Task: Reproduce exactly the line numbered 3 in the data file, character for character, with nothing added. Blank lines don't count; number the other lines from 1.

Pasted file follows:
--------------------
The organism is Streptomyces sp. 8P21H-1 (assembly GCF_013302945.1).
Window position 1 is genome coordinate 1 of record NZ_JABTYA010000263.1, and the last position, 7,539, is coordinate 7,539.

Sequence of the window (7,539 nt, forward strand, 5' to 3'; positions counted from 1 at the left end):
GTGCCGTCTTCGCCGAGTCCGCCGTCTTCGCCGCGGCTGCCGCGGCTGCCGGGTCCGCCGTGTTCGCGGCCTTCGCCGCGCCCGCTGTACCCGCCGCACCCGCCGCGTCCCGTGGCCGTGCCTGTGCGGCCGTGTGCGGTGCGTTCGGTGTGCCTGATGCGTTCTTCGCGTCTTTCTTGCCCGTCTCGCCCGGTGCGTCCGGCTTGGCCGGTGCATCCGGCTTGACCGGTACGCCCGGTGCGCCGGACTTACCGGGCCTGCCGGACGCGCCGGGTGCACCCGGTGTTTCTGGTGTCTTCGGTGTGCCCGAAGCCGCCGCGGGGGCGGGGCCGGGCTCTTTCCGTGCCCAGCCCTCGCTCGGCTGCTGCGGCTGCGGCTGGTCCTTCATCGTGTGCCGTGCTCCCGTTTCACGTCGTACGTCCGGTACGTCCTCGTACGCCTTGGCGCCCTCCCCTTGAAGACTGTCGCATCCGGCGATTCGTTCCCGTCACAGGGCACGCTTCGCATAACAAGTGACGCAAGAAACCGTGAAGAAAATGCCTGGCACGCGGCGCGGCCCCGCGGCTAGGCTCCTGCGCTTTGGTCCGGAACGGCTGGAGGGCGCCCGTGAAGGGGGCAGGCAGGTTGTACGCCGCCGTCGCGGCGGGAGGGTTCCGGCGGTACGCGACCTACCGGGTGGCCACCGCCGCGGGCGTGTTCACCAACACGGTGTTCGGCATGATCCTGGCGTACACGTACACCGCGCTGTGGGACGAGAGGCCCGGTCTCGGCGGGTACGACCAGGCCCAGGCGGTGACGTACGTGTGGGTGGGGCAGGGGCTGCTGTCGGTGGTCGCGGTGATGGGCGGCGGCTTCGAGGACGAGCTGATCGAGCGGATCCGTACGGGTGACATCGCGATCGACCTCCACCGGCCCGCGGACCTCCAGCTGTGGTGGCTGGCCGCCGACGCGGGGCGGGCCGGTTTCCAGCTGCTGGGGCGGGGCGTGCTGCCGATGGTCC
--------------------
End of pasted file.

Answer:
Sequence of the window (7,539 nt, forward strand, 5' to 3'; positions counted from 1 at the left end):